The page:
In December 1998, King's vehicle was once more towed to King Motor after it stalled and could not be restarted. A King Motor service technician concluded that the vehicle's problem on this occasion stemmed from the installation of two O-rings between the oil filter and engine by Pep Boys in September 1998. The technician noted that oil covered the engine and that no oil remained in the engine, and that the engine failure occurred because the timing belt had slipped due to cam shaft damage from the lack of oil. King claims that he was not informed of the double O-ring condition but was told that oil spilled on the engine causing a timing problem. King's expert testified that the double O-ring condition would have surfaced earlier than December, that the vehicle underwent additional electrical repairs after repossession, and that the December problem was likely electrical in nature. However, the expert could not explain how the oil spillage would result from an electrical problem. Because the resulting damage from the double O-ring was not covered by the warranty, King Motor requested King to authorize an engine tear down, at his expense, to diagnose the extent of engine damage. King refused to authorize the testing and left the vehicle at King Motor. A King Motor manager testified that no repair estimate was generated due to King's refusal to authorize testing.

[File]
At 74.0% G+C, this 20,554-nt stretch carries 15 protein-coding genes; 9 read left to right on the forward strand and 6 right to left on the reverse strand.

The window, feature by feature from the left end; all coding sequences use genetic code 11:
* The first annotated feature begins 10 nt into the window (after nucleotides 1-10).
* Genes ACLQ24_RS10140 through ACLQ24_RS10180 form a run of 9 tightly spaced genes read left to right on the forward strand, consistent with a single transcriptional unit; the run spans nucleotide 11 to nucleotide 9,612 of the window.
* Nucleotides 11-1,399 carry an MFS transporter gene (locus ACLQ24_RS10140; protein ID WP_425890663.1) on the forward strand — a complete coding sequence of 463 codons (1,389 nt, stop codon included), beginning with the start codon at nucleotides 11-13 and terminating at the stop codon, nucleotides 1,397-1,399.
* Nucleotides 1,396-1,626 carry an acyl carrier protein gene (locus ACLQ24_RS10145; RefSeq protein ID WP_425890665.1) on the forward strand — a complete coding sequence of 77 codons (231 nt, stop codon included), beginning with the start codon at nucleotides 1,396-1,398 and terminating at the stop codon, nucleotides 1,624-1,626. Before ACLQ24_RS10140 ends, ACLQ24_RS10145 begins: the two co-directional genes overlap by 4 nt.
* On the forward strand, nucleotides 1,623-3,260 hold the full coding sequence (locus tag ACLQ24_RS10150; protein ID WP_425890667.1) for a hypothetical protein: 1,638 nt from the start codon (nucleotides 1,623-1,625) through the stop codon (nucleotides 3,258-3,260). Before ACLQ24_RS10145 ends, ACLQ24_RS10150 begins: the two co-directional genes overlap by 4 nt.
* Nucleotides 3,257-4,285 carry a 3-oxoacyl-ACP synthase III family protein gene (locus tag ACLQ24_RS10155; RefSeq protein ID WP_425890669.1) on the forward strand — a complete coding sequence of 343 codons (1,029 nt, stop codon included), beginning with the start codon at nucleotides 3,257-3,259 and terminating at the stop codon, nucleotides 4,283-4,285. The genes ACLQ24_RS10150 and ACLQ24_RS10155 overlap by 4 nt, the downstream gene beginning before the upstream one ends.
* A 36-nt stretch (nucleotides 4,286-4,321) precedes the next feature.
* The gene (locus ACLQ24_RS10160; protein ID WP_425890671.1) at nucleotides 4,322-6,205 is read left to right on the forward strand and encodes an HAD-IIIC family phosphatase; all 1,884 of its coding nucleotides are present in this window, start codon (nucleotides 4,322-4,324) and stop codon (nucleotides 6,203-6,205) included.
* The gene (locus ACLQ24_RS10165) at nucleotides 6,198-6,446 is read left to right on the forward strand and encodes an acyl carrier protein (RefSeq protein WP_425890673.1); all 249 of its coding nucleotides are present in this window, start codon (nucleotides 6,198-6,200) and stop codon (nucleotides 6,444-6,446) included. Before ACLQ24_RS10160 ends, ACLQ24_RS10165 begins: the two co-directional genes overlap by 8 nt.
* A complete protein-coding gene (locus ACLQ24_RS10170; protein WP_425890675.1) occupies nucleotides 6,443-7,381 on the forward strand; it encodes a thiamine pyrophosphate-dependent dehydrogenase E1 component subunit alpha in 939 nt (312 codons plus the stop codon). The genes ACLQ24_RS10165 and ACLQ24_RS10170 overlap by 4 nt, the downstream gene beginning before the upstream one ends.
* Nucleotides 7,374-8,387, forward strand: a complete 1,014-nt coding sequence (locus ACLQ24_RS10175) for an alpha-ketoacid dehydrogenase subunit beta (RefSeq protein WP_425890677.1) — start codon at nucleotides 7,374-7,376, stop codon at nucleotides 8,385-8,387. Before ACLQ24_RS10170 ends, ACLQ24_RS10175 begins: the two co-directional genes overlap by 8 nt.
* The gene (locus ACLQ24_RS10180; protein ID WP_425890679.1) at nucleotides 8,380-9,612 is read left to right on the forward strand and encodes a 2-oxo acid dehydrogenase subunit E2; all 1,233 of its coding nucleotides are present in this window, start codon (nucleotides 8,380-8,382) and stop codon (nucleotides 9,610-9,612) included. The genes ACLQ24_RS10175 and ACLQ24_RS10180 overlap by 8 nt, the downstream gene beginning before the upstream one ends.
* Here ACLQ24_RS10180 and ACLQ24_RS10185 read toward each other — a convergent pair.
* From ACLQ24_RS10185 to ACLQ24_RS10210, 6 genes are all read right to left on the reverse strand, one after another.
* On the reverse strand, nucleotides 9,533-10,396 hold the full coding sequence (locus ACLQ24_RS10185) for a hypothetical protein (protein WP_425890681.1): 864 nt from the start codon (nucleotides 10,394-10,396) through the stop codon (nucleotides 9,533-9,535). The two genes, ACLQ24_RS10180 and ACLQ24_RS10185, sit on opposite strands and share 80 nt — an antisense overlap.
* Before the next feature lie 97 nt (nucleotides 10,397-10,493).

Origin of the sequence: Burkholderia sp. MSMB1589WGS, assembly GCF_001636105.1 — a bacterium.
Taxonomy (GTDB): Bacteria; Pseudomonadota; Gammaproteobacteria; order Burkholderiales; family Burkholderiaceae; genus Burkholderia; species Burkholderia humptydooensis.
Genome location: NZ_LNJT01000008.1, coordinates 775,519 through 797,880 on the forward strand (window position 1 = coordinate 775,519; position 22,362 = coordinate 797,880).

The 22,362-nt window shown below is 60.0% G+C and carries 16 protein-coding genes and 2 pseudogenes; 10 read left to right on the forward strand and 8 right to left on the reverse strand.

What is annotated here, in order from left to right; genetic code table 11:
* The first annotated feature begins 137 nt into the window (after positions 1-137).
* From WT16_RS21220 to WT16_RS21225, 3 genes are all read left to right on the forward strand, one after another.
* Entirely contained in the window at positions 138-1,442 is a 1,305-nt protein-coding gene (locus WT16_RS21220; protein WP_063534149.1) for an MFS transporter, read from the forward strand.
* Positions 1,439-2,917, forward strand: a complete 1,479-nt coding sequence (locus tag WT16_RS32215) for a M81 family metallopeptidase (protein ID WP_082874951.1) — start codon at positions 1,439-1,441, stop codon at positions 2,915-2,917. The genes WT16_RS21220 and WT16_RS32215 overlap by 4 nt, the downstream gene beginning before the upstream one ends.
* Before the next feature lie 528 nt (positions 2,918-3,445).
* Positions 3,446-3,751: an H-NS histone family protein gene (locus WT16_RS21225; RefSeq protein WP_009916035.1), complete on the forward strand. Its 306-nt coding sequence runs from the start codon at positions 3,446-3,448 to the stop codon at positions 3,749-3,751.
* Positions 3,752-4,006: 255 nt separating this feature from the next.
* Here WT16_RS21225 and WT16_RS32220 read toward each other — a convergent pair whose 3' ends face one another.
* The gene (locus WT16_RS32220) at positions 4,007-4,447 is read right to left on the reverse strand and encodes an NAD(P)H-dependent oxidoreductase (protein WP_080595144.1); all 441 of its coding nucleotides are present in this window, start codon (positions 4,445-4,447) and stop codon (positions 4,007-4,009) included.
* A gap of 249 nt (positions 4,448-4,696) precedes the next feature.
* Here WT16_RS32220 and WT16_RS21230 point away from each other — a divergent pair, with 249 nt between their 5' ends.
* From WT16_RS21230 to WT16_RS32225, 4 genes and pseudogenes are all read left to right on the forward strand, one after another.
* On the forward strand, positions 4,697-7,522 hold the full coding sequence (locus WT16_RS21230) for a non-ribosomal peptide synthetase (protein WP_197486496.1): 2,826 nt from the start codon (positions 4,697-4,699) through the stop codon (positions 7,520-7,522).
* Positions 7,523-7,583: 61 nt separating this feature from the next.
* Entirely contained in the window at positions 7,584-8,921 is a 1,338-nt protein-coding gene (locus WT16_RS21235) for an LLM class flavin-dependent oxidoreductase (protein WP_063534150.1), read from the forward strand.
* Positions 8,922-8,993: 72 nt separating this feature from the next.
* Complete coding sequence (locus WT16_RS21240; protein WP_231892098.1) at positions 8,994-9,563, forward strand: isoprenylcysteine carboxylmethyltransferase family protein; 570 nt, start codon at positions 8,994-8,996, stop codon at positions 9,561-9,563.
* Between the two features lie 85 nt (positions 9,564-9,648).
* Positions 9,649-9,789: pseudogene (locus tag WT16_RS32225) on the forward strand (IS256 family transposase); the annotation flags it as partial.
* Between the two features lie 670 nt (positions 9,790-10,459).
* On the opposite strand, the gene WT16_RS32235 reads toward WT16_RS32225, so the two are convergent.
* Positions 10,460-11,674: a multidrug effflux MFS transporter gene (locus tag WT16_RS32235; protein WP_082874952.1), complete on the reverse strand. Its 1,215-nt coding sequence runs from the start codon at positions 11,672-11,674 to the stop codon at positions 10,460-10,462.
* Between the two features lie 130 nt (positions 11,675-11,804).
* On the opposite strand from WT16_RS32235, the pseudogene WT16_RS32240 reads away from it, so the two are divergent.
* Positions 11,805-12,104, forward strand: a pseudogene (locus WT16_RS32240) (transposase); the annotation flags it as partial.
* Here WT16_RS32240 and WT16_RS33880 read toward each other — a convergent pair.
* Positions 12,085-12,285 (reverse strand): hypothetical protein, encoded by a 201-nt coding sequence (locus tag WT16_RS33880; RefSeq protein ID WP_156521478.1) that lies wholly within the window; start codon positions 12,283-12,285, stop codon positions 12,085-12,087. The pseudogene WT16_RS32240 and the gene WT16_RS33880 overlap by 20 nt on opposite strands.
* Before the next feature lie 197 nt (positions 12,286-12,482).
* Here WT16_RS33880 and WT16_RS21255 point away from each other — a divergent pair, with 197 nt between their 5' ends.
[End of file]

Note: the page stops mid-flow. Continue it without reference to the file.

In March 1999, as the vehicle remained at King Motor, King Motor contacted Primus, which repossessed the vehicle despite King having made all monthly payments. King was given ten days to redeem the vehicle, but did not do so. Primus then sold the vehicle to a third party and sought a deficiency judgment against King.
King filed suit against King Motor and Primus, which is not a party to this appeal, and later Kia, in an amended complaint. King filed a second amended complaint and Kia filed a motion to dismiss three counts of that complaint, which was granted and the case was dismissed with prejudice. King appealed, and this Court reversed and remanded the case for further proceedings. See King v. King Motor Co. of Fort Lauderdale, 780 So.2d 937 (Fla. 4th DCA 2001). King then filed a third amended complaint, which is the operative pleading for purposes of this appeal.